GATHERING FEEDBACK: Gov. Lincoln D. Chafee has started holding meetings with local leaders, the business community and public-employee unions on a municipal-pension bill.
PBN FILE PHOTO/RUPERT WHITELEY
By Patrick Anderson PBN Staff Writer
When Central Falls declared bankruptcy last year, Pawtucket Mayor Donald R. Grebien knew those expecting the fiscal illness to spread to other communities in Rhode Island would be watching his then-ailing city for symptoms.
So far, Pawtucket has avoided any new setbacks or complications, but Grebien and other Rhode Island mayors say the financial health of the state’s cities remains precarious and they need the kind of dramatic legislative help in 2012 that lawmakers delivered to the state pension system last year.
“Pawtucket was fortunate enough to slip by: we went from negative to stable,” Grebien said, referring to his city’s bond rating and outlook. “But we are far from out of the hole.”
With a sweeping and controversial overhaul of the state retirement system now out of the way, the plight of Rhode Island’s cash-strapped cities and towns has taken an unobstructed place in the 2012 political spotlight.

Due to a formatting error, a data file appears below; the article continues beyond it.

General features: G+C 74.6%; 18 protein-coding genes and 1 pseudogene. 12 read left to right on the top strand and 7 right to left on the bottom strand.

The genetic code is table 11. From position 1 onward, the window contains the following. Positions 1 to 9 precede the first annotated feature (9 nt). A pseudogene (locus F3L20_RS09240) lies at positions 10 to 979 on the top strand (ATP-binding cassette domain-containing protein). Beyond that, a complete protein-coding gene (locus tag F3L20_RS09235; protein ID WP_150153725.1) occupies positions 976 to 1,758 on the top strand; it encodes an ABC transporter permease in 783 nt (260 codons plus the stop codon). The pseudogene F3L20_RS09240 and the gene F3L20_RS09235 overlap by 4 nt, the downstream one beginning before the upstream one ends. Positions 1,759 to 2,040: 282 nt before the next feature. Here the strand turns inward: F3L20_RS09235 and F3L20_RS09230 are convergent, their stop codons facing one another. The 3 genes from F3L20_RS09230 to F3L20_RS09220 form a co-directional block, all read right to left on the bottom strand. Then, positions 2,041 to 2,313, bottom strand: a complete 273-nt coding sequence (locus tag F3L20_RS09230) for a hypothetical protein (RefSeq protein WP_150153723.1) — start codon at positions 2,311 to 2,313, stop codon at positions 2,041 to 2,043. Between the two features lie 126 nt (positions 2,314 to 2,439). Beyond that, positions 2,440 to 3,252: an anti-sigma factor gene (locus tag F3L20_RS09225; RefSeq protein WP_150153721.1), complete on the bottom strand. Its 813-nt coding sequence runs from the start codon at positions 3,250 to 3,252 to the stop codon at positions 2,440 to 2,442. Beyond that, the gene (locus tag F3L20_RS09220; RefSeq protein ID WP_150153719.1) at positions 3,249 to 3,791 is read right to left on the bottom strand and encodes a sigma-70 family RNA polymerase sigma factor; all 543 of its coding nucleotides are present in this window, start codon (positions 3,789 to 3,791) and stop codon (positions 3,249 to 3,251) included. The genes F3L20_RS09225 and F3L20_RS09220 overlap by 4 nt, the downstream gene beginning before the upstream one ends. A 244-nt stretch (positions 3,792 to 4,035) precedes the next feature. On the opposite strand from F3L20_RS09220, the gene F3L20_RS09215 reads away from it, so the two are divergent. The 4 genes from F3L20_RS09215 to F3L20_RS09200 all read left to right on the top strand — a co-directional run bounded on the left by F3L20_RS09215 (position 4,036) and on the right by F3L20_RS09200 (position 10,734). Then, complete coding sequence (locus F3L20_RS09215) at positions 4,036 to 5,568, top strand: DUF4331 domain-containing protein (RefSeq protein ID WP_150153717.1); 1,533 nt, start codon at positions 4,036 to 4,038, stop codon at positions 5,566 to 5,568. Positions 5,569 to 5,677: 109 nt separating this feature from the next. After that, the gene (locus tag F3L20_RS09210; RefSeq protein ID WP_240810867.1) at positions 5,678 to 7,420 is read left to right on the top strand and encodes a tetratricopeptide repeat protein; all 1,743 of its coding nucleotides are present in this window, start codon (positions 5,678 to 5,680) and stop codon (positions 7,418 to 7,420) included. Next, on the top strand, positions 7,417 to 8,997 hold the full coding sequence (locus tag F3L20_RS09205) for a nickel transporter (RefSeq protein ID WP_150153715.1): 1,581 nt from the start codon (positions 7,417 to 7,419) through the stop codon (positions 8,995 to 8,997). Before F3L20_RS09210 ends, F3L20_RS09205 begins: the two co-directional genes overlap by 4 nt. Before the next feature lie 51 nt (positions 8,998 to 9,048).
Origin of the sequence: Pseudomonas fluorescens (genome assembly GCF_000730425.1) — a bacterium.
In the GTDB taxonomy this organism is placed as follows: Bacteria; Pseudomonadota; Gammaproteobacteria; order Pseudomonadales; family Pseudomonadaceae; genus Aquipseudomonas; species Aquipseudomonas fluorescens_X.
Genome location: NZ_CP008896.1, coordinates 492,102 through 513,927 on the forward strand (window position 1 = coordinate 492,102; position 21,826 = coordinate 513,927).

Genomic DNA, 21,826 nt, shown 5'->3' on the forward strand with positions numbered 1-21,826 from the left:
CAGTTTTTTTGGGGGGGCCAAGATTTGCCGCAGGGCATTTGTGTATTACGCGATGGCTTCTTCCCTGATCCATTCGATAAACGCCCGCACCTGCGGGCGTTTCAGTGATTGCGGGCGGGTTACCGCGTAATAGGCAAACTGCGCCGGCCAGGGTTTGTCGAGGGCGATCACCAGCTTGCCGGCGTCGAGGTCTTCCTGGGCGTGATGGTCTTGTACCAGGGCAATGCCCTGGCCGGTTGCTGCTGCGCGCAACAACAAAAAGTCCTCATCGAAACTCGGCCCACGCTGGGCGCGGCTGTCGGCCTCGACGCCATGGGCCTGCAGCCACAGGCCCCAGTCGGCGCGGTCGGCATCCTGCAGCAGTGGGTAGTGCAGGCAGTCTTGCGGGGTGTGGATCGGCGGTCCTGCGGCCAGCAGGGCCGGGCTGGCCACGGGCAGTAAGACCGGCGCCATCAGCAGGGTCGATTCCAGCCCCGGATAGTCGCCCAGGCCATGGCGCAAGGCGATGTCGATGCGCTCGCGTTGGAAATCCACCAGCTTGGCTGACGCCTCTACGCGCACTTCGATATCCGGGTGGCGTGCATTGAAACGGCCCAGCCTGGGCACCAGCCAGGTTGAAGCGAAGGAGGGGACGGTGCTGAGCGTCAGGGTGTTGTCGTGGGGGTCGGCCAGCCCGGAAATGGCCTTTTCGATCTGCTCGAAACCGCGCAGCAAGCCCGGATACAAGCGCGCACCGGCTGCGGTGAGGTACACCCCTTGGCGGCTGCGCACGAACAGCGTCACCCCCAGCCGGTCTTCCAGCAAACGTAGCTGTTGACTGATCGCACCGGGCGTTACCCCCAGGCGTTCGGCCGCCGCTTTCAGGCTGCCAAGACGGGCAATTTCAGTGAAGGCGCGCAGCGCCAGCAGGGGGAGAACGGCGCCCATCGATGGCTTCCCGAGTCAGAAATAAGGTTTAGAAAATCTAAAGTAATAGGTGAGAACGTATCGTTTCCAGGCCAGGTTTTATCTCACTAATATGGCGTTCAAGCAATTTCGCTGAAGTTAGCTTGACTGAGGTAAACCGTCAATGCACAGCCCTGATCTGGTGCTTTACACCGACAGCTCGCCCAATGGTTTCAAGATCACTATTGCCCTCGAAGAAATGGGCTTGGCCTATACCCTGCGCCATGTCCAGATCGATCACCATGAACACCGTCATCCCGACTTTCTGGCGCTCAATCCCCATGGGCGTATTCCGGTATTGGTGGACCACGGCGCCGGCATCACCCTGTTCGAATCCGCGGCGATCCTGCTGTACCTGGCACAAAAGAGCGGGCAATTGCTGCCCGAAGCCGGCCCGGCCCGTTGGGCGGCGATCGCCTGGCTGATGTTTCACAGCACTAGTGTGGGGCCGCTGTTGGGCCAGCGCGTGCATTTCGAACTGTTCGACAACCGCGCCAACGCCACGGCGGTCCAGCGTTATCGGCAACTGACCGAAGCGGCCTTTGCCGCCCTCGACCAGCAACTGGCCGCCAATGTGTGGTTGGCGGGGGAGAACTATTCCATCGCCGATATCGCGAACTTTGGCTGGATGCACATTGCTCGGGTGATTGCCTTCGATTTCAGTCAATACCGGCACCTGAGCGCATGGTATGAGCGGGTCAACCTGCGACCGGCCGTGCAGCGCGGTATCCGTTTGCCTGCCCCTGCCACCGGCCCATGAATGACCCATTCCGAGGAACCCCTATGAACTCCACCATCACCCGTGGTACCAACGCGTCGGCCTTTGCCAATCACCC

In the past few months, East Providence has been placed under the oversight of a state budget commission, and Woonsocket has been put under a bond-rating watch that could end with a downgrade.
Having failed to attach relief for struggling municipal retirement plans to the 2011 state pension overhaul, Gov. Lincoln D. Chafee has vowed to file a new bill in the early days of the new legislative season to solve what he called a “crisis.”
A former Warwick mayor, Chafee has promised not to stop at pensions, but to work to find other measures to help communities, such as expediting state school aid and reining in some of the unfunded state mandates that frustrate local leaders.
Yet as long and difficult a process as scaling back the benefits for public workers in the state plan appeared last January, fixing the structural problems that threaten local governments, especially their poorly funded local pension plans, may be more difficult.
The legal, practical and political challenges that prompted leaders in the General Assembly and General Treasurer Gina M. Raimondo to pass on municipal pension-plan reform in the state overhaul bill remain.
House Speaker Gordon D. Fox and Senate President M. Teresa Paiva Weed have both voiced reservations about attempting to change independent municipal pensions in the same manner as the state system.
One of the most difficult aspects of changing municipal pension systems is that, unlike the state retirement system, the problems facing each community are different, with some being significant and others hardly affected at all.